“But now we have changed the mentality with Luis Enrique and we are pressing very high again and have gone back to trying to make sure the opposition suffer a lot more especially in those first three seconds when they have the ball.”
Pique, like Barcelona, has suffered from having set the bar so high. Back in 2010 when Barça were European Champions he was also a World Cup winner with Spain, and all at the age of 23. In terms of peaking so early, has it not been a “strange” career?
“It’s not a strange career it’s a very good career,” he laughs. “I am really happy to have this career. And now I have a real challenge in front of me.” That “real” challenge is to get back into a team most people thought he would never be out of at least until he hit his thirties.
He is expected to start at the Bernabeu but has watched much of the action from the sidelines so far this season; that hasn’t happened since his days at Manchester United and then there were two very good reasons.
“I had [Nemanja] Vidic and Rio [Ferdinand] and they never got injured. Hell, not even a red card! Now at Barcelona it is the first time that I am not playing as much as I want to. It’s a big challenge.”
Pique has an industrious life away from the pitch that has sometimes given critics extra ammunition. He is often seen at red-carpet events with his partner, the Colombian singer Shakira, and he heads up a small company, Kerad Games, which has recently extended its Golden Manager online football game to mobile platforms. Asked which three forwards make the front three in his Golden Manager team, he says: “Leo and Cristiano, for sure. And I had [Wayne] Rooney before but now it would be Suarez. Rooney is on the bench. It’s this new idea of rotation; the players don’t much like it but that’s too bad.”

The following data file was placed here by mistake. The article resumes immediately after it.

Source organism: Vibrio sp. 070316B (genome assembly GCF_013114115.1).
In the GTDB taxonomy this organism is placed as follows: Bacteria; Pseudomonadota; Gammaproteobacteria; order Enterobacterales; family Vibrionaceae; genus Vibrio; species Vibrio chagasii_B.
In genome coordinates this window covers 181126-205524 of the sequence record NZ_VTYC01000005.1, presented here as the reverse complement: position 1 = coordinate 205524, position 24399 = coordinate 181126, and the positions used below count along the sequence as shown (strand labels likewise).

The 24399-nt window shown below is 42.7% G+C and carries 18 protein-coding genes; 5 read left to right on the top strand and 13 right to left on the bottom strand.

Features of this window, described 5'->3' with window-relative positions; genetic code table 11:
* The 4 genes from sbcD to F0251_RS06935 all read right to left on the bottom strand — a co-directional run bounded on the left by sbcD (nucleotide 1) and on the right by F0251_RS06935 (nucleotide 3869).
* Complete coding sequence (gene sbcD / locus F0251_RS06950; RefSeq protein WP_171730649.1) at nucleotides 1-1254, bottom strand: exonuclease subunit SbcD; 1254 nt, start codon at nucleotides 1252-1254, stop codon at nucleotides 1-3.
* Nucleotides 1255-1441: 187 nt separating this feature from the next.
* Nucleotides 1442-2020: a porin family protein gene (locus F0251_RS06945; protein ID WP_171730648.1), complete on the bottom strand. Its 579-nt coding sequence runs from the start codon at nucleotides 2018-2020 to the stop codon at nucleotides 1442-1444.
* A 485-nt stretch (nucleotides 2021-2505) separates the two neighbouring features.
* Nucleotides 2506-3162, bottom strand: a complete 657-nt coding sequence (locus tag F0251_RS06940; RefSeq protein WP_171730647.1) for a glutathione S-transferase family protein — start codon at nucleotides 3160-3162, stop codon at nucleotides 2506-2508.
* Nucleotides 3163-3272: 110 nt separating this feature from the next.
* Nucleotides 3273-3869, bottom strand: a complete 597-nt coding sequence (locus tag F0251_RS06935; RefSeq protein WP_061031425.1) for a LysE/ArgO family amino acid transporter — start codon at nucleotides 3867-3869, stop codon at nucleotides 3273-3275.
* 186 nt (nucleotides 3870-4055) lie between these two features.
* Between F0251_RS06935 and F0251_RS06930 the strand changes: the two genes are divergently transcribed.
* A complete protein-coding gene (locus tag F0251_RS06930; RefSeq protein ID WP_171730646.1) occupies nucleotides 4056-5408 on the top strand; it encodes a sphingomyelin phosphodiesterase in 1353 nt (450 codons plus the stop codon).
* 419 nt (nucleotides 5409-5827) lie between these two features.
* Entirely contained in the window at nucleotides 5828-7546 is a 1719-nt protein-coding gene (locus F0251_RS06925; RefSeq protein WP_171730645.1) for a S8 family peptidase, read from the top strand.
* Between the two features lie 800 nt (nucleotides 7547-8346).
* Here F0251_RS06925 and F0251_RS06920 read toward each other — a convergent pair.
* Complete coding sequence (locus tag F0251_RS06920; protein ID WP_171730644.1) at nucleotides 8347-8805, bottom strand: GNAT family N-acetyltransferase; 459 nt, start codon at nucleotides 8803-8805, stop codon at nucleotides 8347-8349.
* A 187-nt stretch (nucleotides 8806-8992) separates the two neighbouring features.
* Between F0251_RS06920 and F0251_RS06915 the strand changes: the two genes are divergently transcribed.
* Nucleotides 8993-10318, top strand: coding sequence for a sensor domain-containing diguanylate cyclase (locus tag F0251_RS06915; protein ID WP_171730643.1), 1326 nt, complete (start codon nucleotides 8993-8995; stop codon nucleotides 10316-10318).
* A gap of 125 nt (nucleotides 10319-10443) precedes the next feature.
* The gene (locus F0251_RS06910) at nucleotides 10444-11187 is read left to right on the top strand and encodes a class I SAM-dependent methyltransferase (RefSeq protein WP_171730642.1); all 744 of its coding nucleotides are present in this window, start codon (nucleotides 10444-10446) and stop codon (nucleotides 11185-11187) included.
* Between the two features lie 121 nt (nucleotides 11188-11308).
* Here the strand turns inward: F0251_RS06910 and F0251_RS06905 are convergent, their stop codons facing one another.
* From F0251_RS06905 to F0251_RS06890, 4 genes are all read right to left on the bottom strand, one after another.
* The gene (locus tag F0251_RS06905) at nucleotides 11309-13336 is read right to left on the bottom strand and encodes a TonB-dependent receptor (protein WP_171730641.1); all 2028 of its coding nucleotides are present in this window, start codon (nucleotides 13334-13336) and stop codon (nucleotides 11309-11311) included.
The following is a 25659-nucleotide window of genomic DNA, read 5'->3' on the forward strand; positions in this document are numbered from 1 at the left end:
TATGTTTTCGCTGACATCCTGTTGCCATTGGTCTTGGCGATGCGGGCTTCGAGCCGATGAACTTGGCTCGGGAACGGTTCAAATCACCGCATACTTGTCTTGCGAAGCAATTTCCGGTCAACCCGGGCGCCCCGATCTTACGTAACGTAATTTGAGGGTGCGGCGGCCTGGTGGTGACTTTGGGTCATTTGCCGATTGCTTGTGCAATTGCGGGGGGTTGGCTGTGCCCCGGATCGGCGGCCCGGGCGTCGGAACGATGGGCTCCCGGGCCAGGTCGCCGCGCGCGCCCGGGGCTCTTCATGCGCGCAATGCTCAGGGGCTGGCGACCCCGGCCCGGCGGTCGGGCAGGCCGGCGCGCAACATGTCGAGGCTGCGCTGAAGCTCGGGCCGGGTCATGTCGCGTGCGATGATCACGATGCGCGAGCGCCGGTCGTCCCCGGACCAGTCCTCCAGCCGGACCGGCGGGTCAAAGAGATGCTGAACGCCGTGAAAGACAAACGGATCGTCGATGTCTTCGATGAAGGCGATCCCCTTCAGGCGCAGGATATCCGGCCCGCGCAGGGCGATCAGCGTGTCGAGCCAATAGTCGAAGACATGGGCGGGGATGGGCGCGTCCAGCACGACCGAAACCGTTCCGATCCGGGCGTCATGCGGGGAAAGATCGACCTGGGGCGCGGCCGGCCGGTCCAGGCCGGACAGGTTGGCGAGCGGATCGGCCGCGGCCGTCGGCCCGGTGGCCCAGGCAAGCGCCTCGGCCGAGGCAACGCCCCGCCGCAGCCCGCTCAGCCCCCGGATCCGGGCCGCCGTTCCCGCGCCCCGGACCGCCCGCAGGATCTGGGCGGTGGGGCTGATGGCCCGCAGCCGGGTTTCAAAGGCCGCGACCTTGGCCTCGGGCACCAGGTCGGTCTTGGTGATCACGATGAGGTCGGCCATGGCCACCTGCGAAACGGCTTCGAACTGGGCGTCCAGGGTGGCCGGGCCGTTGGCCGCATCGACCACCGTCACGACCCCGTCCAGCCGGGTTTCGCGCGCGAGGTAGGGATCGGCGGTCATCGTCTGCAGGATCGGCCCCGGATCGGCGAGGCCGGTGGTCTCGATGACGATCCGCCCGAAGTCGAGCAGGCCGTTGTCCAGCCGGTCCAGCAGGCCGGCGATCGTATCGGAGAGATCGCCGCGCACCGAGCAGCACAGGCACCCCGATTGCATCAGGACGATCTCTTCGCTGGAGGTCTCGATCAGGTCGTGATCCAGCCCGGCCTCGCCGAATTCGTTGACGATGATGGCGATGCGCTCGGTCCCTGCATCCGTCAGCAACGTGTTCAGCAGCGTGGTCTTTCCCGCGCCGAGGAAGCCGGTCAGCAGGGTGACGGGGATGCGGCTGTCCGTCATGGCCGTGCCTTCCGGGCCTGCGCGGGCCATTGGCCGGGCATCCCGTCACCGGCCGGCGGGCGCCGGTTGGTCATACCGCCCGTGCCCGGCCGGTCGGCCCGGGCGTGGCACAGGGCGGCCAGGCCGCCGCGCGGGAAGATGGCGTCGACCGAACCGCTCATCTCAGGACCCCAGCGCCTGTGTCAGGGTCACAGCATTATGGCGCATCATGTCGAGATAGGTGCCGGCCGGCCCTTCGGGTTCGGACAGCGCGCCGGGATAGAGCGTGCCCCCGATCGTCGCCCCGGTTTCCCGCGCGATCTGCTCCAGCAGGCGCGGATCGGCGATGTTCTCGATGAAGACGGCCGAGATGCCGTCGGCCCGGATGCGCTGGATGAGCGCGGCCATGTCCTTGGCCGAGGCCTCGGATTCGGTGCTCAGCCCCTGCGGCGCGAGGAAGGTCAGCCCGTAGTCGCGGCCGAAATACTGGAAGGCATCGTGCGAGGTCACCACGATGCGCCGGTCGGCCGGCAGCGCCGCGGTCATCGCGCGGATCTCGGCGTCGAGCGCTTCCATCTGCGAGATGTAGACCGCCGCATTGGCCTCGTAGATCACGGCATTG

It’s that word rotation again – time will tell if after today’s game Pique continues to be the cornerstone of Luis Enrique’s new Barça. There would be no shortage of suitors if it were not the case, but he is adamant that a move away is not what he wants.
“I left a lot of friends at United and I was really happy there, even though I did not play as much as I wanted to. But I always said that I want to retire here and if it is possible I want to stay here all my career.
“At this moment I am not thinking about leaving. If it is true that Manchester United want me then that pleases me but I want to stay, I am a Barcelona fan since I was a kid and all I want to do is to have success here.”
Few understand the club and its most important fixture better. Today he goes back into the Bernabeu breach once more marking Ronaldo, who will turn 30 next February and whose last three years have been his best. That will also serve to remind Pique, aged 27, that his already brilliant career need not be anything close to over just yet.
Sky Sports is showing more of the games that matter in an autumn of sport that includes Real Madrid v Barcelona and Man Utd v Chelsea this weekend.
Gerard Pique also appears in FinalKick.
Nov 2010: Barcelona 5-0 Real
After a humiliating thumping at the hands of the champions, for whom David Villa scored twice, Sergio Ramos took out some frustration on Lionel Messi, earning a 90th-minute red card.
April 2011: Real 1-1 Barcelona
Before kick-off Real manager Jose Mourinho joked his team had already practised playing with 10 men because his players always got sent off against Barcelona; on 51 minutes Raul Albiol saw red for a foul on Villa.
April 2011: Real 0-2 Barcelona
In a fractious game littered with fouls both sides lost control at half-time. Barça’s sub keeper Jose Pinto was shown red during a touchline brawl; Madrid’s Pepe was dismissed for a high tackle on Dani Alves.
Aug 2011: Barcelona 3-2 Real
A horror scissor-tackle on Cesc Fabregas by Marcelo sparked a touchline brawl that saw three red cards and coach Mourinho tweak the ear of a Barcelona coach during the melee.
Mar 2013: Real 2-1 Barcelona
Victor Valdes was handed a four -match ban after aggressively protesting against a red card. The Barça keeper had to be restrained by team-mates and staff as he continued to argue down the tunnel.Reuse content